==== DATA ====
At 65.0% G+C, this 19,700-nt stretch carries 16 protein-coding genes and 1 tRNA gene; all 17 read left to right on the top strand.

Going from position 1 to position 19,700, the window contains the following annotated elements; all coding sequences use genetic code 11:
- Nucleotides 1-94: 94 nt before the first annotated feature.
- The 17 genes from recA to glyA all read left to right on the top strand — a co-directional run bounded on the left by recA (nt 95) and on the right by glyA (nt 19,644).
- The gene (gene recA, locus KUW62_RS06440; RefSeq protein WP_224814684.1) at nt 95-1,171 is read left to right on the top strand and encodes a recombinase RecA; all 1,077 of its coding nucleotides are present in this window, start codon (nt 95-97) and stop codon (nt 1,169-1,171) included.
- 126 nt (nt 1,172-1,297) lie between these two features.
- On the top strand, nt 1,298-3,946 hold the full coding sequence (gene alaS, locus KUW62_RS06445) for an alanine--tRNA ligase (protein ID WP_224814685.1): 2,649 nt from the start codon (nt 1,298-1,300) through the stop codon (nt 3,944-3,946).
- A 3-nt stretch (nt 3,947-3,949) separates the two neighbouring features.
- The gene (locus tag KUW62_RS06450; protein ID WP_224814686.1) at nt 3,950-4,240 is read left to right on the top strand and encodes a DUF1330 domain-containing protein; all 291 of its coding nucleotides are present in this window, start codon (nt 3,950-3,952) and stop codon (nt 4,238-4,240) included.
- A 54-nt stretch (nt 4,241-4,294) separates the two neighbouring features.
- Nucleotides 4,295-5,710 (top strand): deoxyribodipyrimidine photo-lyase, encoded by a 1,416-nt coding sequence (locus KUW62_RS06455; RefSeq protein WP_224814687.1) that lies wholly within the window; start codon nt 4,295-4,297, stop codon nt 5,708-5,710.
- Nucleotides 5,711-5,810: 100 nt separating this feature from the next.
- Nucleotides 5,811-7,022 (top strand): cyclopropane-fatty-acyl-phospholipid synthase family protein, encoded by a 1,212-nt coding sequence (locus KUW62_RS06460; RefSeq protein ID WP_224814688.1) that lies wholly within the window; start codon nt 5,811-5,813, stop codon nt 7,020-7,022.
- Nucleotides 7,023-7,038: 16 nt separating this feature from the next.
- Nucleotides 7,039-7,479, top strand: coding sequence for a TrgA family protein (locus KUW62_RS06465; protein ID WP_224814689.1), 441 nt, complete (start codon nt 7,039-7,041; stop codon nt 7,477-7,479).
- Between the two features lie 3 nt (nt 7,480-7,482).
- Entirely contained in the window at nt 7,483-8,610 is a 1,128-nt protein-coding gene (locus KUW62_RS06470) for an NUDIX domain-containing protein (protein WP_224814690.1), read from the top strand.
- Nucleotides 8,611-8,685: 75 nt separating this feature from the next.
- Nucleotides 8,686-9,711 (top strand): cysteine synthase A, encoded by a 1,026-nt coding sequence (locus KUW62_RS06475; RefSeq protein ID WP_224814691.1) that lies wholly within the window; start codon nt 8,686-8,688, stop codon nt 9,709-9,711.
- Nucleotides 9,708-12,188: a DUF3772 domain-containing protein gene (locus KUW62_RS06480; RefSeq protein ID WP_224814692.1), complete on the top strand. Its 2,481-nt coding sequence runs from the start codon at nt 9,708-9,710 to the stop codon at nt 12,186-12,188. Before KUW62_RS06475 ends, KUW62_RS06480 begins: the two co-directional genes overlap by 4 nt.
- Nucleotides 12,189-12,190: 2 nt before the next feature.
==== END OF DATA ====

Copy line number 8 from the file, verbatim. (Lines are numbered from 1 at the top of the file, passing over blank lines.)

- A 3-nt stretch (nt 3,947-3,949) separates the two neighbouring features.